The visual jazz of Genesis Noir
Genesis Noir is set at the start of existence, reimagining the Big Bang and the natural expansion of the universe as the violent end result of a love triangle gone wrong. It’s a marriage of jazz and film noir in a point-and-click adventure game that sometimes works better as an audiovisual plaything than it does a series of puzzles. But the game’s visual style is a clear standout.
The monochromatic, abstract, line-drawn look that makes Genesis Noir so unique comes from a host of influences: classic film, Italian literature, other indie games. The real mystery to solve was combining those ideas in a way that makes sense — and it actually ended in a playable game.
Genesis Noir creative lead Evan Anthony’s jumping-off point was Cosmicomics, a collection of science-inspired short stories by Italian author Italo Calvino. “I think just initially I was trying to translate what I was envisioning when I was reading that book,” Anthony said. Calvino’s writing, even in the translation to English is “very visually rich storytelling,” Anthony says.
Those ideas started solidifying into a style when Anthony and technical lead Jeremy Abel saw Umbro Blackout. Made by Buck, a creative studio specializing in animation, Umbro Blackout tells the story of a soccer player visiting New York during the blackout of 1977. “It’s just very simple black-and-white graphics. I wanted to bring that kind of clever transitions and juxtaposition of settings and scenes into an interactive space,” Anthony remembers.
The actual genesis of Genesis Noir started on newsprint paper. Anthony and Abel sketched the early character designs that would become Genesis Noir’s initial trio of film noir archetypes — turned “gods” in the language of the game — in charcoal. They’d go on to become No-Man, the player character and a manifestation of Time; Miss Mass, a jazz singer femme fatale and representation of gravity; and Golden Boy, a star saxophonist and sort of creator god whose attempt to murder Miss Mass sets off the events of the game.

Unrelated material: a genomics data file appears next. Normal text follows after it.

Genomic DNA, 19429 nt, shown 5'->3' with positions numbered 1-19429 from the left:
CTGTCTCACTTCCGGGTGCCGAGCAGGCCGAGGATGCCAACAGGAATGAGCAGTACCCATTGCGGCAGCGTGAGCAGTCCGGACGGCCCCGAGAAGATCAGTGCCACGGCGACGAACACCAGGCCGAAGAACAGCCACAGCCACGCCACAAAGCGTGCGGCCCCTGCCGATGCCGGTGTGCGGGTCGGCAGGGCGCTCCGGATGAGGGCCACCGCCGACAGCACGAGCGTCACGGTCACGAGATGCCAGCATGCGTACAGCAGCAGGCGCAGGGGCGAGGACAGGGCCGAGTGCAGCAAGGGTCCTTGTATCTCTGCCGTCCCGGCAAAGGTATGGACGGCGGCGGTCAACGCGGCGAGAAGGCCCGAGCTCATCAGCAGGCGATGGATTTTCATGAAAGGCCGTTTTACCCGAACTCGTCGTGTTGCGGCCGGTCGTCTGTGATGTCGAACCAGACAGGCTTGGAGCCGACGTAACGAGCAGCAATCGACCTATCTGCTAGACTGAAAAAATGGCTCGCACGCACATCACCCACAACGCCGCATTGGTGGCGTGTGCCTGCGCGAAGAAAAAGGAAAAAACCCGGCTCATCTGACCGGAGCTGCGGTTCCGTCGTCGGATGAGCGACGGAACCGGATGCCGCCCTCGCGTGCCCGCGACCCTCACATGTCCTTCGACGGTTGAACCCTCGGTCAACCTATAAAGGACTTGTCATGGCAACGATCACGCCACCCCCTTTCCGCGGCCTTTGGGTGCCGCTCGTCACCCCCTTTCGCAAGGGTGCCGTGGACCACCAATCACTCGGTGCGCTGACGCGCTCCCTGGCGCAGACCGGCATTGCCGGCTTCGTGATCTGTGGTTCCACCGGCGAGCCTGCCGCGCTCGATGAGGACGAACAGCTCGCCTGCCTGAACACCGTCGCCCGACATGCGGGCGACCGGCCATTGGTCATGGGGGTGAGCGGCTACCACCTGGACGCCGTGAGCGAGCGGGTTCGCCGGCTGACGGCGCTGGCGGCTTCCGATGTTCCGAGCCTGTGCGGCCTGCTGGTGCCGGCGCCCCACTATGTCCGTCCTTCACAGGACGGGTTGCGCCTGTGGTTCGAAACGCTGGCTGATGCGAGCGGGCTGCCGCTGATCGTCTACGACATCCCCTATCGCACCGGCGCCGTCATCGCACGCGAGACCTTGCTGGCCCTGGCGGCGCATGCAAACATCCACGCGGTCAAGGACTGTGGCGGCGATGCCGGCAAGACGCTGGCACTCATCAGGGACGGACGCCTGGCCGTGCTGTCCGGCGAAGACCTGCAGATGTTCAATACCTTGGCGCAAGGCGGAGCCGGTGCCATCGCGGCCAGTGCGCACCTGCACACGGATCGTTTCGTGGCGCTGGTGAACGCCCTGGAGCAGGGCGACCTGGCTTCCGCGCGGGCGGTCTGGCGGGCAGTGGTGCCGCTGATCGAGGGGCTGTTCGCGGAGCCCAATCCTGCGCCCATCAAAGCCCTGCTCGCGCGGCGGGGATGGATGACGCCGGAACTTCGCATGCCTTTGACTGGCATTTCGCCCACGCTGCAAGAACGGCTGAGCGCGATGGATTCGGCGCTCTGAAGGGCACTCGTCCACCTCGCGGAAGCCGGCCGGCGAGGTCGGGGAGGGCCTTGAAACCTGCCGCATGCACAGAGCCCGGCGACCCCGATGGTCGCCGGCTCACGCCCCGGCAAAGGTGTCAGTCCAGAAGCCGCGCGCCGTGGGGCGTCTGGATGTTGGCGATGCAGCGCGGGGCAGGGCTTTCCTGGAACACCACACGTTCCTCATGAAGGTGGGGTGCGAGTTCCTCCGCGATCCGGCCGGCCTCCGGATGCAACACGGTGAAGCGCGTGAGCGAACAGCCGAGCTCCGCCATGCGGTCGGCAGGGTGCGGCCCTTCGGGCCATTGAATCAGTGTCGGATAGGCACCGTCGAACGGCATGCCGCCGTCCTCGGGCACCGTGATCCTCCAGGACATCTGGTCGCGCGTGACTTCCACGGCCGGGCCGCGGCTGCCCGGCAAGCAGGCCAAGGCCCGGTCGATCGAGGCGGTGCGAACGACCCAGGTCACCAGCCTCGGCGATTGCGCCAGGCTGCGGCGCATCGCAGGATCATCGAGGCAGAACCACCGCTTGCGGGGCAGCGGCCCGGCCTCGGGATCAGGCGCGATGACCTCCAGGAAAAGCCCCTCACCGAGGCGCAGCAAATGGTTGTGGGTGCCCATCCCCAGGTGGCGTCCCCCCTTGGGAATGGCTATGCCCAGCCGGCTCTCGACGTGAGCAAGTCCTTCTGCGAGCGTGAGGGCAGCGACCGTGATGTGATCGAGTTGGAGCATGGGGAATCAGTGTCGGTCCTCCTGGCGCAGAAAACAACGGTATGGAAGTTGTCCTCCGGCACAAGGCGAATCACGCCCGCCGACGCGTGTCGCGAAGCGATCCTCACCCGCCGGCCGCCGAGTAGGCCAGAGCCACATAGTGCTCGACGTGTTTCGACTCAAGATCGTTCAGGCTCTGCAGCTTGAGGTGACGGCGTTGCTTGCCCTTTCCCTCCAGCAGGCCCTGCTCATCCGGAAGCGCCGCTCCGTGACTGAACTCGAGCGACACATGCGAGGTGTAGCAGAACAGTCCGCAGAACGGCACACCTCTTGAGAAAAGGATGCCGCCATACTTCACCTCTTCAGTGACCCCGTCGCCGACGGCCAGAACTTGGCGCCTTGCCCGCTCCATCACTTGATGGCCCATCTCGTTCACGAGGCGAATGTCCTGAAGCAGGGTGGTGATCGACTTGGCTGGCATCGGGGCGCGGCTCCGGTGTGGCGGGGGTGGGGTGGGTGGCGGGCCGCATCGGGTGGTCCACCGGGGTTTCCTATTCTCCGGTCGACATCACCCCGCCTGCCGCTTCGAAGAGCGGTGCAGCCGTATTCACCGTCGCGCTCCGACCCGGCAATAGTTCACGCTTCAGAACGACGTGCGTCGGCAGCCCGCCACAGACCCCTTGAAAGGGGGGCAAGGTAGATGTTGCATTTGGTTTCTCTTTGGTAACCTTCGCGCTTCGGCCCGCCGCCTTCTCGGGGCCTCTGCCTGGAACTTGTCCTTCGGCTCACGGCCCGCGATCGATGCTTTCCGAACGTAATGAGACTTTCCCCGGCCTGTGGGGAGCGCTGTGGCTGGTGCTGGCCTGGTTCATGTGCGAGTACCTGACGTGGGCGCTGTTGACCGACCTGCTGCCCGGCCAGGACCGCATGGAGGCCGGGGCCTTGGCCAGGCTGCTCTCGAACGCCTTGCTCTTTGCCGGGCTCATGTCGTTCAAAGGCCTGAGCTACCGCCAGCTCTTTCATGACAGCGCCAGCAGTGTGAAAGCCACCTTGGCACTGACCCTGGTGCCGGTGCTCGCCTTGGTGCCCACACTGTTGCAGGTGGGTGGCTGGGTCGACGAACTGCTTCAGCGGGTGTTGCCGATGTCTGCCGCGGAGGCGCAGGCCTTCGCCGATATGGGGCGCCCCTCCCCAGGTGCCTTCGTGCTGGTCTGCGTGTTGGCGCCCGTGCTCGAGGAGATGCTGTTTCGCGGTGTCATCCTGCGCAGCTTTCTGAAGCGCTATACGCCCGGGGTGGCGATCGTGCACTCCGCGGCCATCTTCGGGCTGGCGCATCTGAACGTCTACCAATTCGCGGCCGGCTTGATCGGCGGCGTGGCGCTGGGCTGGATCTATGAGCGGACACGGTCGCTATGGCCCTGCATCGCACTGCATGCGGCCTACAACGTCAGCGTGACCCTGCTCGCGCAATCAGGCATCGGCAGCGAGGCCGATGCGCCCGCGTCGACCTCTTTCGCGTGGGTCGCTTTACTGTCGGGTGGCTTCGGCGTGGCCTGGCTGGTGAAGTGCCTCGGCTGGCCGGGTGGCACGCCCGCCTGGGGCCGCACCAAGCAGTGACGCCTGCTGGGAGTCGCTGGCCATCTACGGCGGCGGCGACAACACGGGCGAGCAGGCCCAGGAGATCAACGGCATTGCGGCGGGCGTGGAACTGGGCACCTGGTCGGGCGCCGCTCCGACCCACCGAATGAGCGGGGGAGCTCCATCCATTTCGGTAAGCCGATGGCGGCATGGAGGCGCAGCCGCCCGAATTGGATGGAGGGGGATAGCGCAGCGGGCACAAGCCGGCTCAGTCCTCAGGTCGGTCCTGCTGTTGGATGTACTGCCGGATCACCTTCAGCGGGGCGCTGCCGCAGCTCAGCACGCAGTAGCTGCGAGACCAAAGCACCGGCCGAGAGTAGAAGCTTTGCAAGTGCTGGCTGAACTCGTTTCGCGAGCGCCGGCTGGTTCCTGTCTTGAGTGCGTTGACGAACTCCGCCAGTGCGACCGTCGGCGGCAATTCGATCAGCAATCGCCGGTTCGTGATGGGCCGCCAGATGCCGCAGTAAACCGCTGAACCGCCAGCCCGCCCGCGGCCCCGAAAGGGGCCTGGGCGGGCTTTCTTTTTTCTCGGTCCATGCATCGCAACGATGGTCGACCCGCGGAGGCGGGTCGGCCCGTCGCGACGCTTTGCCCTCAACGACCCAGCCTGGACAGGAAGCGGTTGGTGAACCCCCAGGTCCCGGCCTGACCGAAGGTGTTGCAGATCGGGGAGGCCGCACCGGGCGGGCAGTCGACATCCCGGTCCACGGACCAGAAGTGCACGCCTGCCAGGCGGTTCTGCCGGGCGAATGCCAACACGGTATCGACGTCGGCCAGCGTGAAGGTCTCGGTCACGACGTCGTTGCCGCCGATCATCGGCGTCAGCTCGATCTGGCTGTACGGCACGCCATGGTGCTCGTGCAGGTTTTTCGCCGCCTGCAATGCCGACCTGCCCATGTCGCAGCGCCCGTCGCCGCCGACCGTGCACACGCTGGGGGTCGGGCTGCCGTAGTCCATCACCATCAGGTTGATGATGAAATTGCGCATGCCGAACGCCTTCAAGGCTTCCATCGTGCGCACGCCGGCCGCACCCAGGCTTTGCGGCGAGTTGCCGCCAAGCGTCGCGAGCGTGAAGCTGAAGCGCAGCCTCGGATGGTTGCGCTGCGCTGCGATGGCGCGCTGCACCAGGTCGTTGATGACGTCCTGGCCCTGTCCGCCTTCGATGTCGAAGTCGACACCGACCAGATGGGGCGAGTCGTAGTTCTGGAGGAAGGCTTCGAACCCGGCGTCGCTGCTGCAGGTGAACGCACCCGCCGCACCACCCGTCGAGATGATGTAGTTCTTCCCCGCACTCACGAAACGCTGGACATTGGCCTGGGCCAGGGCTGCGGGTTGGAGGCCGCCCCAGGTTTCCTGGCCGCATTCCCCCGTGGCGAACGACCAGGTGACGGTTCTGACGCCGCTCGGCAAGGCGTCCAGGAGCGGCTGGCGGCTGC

Indie games served as guidance for Anthony and Abel as well, neither of whom had a background in games or designed a level before. You can find some Kentucky Route Zero in Genesis Noir’s interactions, fixed perspectives, and transitions between scenes. Kids, the short film / video game hybrid from 2019, was also a big north star for doing a lot with a little. “[Kids] was definitely a great reference in like what you could do with one asset,” Anthony says. “Like how we can be economical, very economical with the assets that we have,” Abel continues.
Even though both Abel and Anthony had embarked on some ambitious creative projects before — notably, a Google Maps pinball machine for Google — the visuals of Genesis Noir were a different beast. They realized that game engines aren’t really designed with hyper-stylized visuals in mind. “There’s a reason why games don’t really look like this,” Anthony says.
Some of that difficulty admittedly came from the pair’s inexperience and the abstract direction they decided to take the game. One early level called “Seeding,” set in the first microseconds of the Big Bang, had to be reworked multiple times from Anthony’s initial idea of a level made from “vibrating lines and strings.” Creating a level of wobbling lines that could not only run, but players would actually want to explore, was a hurdle.
According to Abel, the biggest technical considerations they had to manage were performance and translating the art Anthony was creating in Flash to the game’s engine. On some platforms like the Switch, that meant adapting and faking some visual effects. For the 2D animations themselves, Abel also had to create more bespoke solutions. “I worked with a friend of mine to develop a solution to actually export all the animations from Flash and draw them as vector art in the engine,” he says.
Anthony and Abel’s multiyear journey to create Genesis Noir provided them with some valuable lessons in design and a delightful finished product. Even if you don’t relate to the variety of sources Genesis Noir is pulling from, playing the game really captures the feeling of an interactive animated film. And the goal of expressing big, abstract concepts with a familiar genre and setting pays dividends, too. I won’t spoil where Genesis Noir goes in its final levels, but there’s more here than science facts and noir story beats. “I think my goal was to find some poetry between comparing two very disparate things,” Anthony says. “I’m very happy with how everyone’s perceived it.”